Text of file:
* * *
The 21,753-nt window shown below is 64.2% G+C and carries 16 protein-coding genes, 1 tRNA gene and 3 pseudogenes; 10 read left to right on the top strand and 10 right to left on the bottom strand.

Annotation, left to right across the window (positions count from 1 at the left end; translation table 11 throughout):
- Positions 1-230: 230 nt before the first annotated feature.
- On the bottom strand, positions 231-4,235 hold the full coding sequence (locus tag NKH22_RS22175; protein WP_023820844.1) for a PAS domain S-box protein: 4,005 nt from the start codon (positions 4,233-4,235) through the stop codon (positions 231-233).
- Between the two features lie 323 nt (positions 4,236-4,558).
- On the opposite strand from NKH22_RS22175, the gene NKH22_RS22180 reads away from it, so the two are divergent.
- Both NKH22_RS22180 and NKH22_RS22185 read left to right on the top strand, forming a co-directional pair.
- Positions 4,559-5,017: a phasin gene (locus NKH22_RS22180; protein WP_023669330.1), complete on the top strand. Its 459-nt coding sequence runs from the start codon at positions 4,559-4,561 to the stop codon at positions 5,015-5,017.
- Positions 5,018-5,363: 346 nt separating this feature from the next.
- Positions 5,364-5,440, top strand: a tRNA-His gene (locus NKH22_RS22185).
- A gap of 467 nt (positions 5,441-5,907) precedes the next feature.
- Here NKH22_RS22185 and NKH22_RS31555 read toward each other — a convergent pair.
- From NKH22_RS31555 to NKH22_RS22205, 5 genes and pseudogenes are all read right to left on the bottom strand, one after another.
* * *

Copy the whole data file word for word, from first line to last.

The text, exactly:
The 21,753-nt window shown below is 64.2% G+C and carries 16 protein-coding genes, 1 tRNA gene and 3 pseudogenes; 10 read left to right on the top strand and 10 right to left on the bottom strand.

Annotation, left to right across the window (positions count from 1 at the left end; translation table 11 throughout):
- Positions 1-230: 230 nt before the first annotated feature.
- On the bottom strand, positions 231-4,235 hold the full coding sequence (locus tag NKH22_RS22175; protein WP_023820844.1) for a PAS domain S-box protein: 4,005 nt from the start codon (positions 4,233-4,235) through the stop codon (positions 231-233).
- Between the two features lie 323 nt (positions 4,236-4,558).
- On the opposite strand from NKH22_RS22175, the gene NKH22_RS22180 reads away from it, so the two are divergent.
- Both NKH22_RS22180 and NKH22_RS22185 read left to right on the top strand, forming a co-directional pair.
- Positions 4,559-5,017: a phasin gene (locus NKH22_RS22180; protein WP_023669330.1), complete on the top strand. Its 459-nt coding sequence runs from the start codon at positions 4,559-4,561 to the stop codon at positions 5,015-5,017.
- Positions 5,018-5,363: 346 nt separating this feature from the next.
- Positions 5,364-5,440, top strand: a tRNA-His gene (locus NKH22_RS22185).
- A gap of 467 nt (positions 5,441-5,907) precedes the next feature.
- Here NKH22_RS22185 and NKH22_RS31555 read toward each other — a convergent pair.
- From NKH22_RS31555 to NKH22_RS22205, 5 genes and pseudogenes are all read right to left on the bottom strand, one after another.